Updated: Jul 7, 2020
We often hear that there is an aging problem in agriculture. The 2012 Census of Agriculture puts the average age of all Maryland agricultural operators at 56.4 years old and nationally the average age is 54.9 years old. We often see this average age used to illustrate that there is an aging problem in U.S. agriculture. But is there one?
The 2012 Census of Agriculture categories break operators up into Principal Operator, Second Operator, and Third Operator. USDA defines principal operator asthe one primarily responsible for day-to-day operation of the ag operation. USDA allows for the inclusion of two additional operators in the Census. For example, John, his son Steve, and Steve’s daughter Stacy all farm together. Under the Census, John is potentially the Principal Operator, Steve would be the Second Operator, and Stacy would be the Third Operator. John may only be a figurehead in the operation at this point, but his age and status as Principal Operator is still counted as such in the Census. Now imagine a few thousand operations exactly like this one not only in Maryland but around the country. This could have some impact on computing the average age of producers.
What happens when we pull Principal Operators out of the data? For Second Operators in Maryland, the average age is 53.1 (table 1); nationally it is 53.4 (table 2). When we move to the Third Operator category, that average age drops to 43.9 in Maryland and 46 nationally. In Maryland, the percentage of producers under 25 to 34 years old goes from 4.9 percent of all Principal Operators to 11.17 percent of Second Operators, and 32.35 percent of Third Operators (table 3). We also see producers between the age of 35 to 54 higher for Second and Third Operators compared with Principal Operators in Maryland (table 3). Similar results exist when comparing the numbers nationally (table 4).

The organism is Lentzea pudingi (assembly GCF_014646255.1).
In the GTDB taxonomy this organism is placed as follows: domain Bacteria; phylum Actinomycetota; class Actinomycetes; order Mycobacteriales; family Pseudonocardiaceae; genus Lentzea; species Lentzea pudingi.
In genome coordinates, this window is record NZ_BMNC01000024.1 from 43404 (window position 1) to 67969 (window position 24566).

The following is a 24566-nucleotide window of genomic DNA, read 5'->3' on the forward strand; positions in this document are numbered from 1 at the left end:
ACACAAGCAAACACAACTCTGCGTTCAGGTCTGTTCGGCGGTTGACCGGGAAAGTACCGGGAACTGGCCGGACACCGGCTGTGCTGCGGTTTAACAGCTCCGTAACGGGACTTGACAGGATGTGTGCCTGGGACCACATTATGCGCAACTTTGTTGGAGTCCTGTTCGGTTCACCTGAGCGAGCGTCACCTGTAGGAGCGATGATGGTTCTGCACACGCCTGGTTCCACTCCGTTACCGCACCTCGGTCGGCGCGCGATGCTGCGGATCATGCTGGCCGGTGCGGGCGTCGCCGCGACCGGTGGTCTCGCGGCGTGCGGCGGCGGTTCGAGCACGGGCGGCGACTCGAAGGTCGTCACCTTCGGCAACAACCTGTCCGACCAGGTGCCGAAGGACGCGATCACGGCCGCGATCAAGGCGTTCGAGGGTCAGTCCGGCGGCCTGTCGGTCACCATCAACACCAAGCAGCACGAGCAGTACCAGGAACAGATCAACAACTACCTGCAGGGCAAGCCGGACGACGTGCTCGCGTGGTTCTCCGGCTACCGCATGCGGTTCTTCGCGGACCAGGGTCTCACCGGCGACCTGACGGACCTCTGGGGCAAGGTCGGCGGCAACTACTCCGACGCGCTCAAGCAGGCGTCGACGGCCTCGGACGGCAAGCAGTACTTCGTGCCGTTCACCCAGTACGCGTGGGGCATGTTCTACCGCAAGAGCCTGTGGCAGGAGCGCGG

So why am I discussing this today? The data highlights a potential need for farm transition planning. The Census data demonstrates we do have a younger generation involved in agriculture. The older groups (Principal Operators and Second Operators) need to make sure the Third Operators are gaining the skills necessary to take over management of the farm. This will allow the farm to continue successfully through the transition process.
Let’s go back to my earlier example with John, Steve, and Stacy. John (Principal Operator) will need to develop a transition plan for the farming operation. This will mean sitting down, developing goals, and communicating with Steve (Second Operator) and Stacy (Third Operator). This may mean passing on some control of the operation to Steve during John’s lifetime, but it may also mean bypassing Steve and turning control over to Stacy. Steve may not want the stress of managing the farm and may be looking at retirement. But deciding what to do can only happen after the family communicates.
How the farm transfers from one generation to the next does not follow a simple formula. It is going to depend on your goals and the goals of those who will inherit the farm. For those that do not know, a new University of Maryland Extension program page was launched dedicated to “Farm Transition and Estate Planning.” (https://extension.umd.edu/agtransitions). One tool available is a recorded webinar with Shannon Ferrell, Associate Professor at Oklahoma State University, who discusses the farm transition process. The webinar runs approximately an hour.
This year, AREC’s Crop Insurance Education Program and the Agriculture Law Education Initiative will host some Farm Estate Planning and Farm Transition workshops around the state which will provide a starting point for many of you. Check the calendar on the Farm Transition and Estate Planning page for dates and locations.